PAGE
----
Guess we're getting a sneak preview of what comes after "the calm before the storm."
https://www.washingtonpost.com/news/pos ... the-storm/

North Korea? Iran? Venezuela? Mexico?

I remember passing through Tucson in the runup to Shock & Awe in Iraq. The skies over Davis-Monthan looked like a cloud of locusts with military jets taking off and landing almost every minute.

Uh... your tax dollars at work.

Feel more secure?

 Author: msauber
PostPosted: Sat Oct 14, 2017 7:42 am 
This issue is national in scope, dealing with national public lands and the Air Force. Concern should be addressed to Senators Udall and Heinrichs.

 Author: Kevin B
PostPosted: Sun Oct 15, 2017 3:00 pm 
Mike, I surely don't disagree. We can and we should express our concerns and objections, and we should direct our voices at the national level. I don't believe that's all we should do however, and I don't believe we should ignore or dis-link the AF's intentions from their true objectives. I do believe we are a nation preparing for war, and I do believe the AF's proposed increase in land area for training purposes is a part of that preparation. That said, perhaps a separate thread should be opened to further that point but for now this is where the conversation has traveled on this thread.

In that respect, throughout the course of my life I've watched every one of our international conflicts opposed by conscientious objectors. As far as I know that's been the case dating all the way back to the American Revolution. Also as far as I know, not once have those voices of objection succeeded in staving off our pursuit of war. Based on that record plus our maniacal president I'm presuming our objections will fall on deaf ears in this case too. As that pertains to the AF's expansion into the Gila, if that's what the AF sees as being its optimal land area, that's what they're going to end up using. The rest of their conversation amounts to smoke and mirrors so they can claim they operated within the bounds of policy. It's just easier that way, which brings us to what I believe to be the larger issue, our nation's preparation for engagement in war.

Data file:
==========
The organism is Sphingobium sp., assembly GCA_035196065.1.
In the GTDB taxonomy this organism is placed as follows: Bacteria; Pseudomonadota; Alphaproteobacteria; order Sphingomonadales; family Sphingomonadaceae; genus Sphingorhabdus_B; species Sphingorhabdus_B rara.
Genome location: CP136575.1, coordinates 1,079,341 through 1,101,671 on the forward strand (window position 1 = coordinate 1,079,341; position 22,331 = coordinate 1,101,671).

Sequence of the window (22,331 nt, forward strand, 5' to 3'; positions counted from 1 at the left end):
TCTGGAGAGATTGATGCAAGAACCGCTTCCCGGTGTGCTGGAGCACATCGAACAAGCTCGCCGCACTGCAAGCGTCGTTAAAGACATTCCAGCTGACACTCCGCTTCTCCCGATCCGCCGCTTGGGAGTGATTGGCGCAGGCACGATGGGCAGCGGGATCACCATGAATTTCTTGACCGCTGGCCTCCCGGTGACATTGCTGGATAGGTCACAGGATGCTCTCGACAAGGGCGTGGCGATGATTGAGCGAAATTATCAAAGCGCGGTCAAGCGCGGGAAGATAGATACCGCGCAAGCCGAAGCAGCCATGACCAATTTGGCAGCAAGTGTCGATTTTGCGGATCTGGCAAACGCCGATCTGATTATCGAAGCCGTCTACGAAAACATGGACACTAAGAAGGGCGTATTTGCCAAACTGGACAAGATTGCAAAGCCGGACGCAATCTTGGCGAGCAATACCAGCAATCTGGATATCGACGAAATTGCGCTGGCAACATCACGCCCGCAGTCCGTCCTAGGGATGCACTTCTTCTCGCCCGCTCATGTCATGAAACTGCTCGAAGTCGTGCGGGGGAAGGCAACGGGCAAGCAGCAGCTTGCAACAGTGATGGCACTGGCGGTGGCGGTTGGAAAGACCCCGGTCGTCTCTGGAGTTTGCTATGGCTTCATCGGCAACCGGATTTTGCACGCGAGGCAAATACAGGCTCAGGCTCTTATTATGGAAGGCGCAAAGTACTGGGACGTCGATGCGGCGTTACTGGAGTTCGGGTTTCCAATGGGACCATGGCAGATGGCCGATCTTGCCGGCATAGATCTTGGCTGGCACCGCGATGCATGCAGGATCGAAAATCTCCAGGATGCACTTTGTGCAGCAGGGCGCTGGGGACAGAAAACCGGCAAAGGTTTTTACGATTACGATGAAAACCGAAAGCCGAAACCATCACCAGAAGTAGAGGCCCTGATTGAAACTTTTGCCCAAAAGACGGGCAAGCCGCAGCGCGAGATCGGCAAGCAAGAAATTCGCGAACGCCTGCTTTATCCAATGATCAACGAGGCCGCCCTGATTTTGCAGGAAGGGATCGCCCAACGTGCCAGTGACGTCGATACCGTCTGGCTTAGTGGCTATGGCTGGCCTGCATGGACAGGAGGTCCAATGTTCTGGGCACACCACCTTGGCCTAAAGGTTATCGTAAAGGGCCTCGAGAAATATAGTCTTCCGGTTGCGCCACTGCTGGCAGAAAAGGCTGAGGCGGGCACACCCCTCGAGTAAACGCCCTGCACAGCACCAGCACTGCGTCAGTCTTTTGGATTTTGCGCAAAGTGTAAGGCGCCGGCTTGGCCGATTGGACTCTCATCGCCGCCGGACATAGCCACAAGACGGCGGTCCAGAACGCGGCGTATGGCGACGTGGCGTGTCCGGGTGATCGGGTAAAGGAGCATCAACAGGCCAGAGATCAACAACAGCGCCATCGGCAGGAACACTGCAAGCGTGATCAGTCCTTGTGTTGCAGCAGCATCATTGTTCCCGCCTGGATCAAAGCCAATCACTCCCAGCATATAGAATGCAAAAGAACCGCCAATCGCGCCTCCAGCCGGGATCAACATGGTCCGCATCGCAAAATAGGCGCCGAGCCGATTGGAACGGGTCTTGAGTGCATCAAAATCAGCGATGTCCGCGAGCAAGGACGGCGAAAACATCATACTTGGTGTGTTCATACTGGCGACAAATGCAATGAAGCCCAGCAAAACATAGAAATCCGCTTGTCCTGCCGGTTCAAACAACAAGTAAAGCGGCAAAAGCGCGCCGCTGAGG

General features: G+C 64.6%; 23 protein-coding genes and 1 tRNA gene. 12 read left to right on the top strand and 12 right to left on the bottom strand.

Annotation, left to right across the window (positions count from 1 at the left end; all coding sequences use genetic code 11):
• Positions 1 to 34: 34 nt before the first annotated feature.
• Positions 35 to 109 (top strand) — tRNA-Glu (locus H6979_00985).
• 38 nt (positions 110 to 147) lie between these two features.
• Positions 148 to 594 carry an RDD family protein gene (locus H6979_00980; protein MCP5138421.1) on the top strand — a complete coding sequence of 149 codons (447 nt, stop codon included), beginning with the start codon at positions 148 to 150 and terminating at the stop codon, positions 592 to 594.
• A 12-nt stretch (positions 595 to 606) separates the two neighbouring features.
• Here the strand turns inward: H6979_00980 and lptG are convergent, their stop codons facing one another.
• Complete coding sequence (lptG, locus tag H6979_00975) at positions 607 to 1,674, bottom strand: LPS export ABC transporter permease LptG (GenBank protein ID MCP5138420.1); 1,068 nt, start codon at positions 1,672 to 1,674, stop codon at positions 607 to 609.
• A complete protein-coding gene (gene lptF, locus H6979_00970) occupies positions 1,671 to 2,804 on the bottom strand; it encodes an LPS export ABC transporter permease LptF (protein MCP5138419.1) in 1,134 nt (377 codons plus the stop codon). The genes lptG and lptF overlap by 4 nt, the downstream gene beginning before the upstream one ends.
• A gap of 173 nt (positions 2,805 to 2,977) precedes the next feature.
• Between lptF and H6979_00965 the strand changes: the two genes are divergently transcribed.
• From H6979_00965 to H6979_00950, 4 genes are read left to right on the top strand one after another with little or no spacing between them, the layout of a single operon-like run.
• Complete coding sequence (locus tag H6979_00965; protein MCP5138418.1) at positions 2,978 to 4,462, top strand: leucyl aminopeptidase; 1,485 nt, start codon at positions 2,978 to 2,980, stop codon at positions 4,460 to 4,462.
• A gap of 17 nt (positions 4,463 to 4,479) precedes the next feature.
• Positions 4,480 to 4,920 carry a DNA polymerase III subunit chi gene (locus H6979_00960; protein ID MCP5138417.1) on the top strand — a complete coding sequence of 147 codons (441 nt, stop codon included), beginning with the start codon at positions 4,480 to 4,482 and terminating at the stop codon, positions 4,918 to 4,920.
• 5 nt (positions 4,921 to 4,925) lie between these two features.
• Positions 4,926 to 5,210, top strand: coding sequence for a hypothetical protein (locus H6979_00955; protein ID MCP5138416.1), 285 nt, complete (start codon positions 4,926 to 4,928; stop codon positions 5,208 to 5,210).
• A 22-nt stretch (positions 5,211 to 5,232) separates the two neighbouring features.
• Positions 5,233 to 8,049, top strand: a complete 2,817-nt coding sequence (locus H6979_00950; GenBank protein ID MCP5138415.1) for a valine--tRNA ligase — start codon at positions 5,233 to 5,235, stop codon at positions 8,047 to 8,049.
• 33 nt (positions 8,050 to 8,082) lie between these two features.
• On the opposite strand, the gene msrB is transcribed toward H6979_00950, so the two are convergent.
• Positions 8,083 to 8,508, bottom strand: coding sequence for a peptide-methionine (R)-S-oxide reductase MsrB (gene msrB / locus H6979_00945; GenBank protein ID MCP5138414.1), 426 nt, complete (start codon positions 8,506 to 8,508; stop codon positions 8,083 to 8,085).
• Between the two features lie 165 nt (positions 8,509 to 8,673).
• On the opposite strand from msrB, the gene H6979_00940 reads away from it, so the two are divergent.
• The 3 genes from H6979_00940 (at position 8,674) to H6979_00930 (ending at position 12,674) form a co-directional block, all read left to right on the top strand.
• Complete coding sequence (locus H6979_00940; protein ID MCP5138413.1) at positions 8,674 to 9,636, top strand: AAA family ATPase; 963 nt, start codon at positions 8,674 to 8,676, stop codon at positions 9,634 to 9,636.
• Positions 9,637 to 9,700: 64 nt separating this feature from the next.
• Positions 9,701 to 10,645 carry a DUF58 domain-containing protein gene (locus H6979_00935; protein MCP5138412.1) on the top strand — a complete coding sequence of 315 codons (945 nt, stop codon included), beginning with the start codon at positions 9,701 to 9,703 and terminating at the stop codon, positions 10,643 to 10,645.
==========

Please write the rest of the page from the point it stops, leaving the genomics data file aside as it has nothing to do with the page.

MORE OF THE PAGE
On that score I believe we should be thinking about which side of the conflict we want to end up on. If we want to end up on what history comes to call the winning side, we need to commit ourselves to that aim more so now than ever. If doing so means supporting our military's use of the Gila then accepting the consequences of that decision falls squarely within the bounds of the word commitment. If what's shaping up here becomes a nuclear conflict, as it surely has the potential to become, we're confronting all out war of the kind none of us has experienced in our life times short of any few remaining WWII vets who may be speaking out here. That being the case, this is not a time for half measures or expecting to end up with our cake and eating it too. Should we speak out against it? Absolutely. That's the only way we can then say we tried to advance our moral standards, but just happened to end up on the winning side anyway. Truly I don't like it. But war does come down to compromises and hard decisions. Unless my logic and knowledge of history is faulty that's what's in play here. If I'm seeing this wrong for sure straighten me out. I'd love to have my point of view changed on this one.

 Author: Kevin B
PostPosted: Sun Oct 15, 2017 6:25 pm 
8:22 PM ET, Sun October 15, 2017 - Tillerson on North Korea: Diplomacy will continue 'until the first bomb drops'

 Author: BigBird
PostPosted: Mon Oct 16, 2017 11:01 am 

I don't think this proposal is related to any imminent war as they've already had to deal with this same situation up in the Greater Taos area! War games are happening all of the time - they're just on our radar screen now because of the local threat of them. In the Taos area the flyovers have been a problem for some and there was a backlash and I'm not sure if the "training" area got minimized of if the whole thing was successfully fought off. I believe the military likes to use mountainous areas because they fight in similar terrain in places such as Afganhistan (the never ending war!).

Maybe we should send them to AZ as that is a hawkish state!

 Author: GRIP
PostPosted: Mon Oct 16, 2017 9:11 pm 
Tuesday 10/17/17 on Earth Matters at 10 am on 89.1FM and streaming live on gmcr.org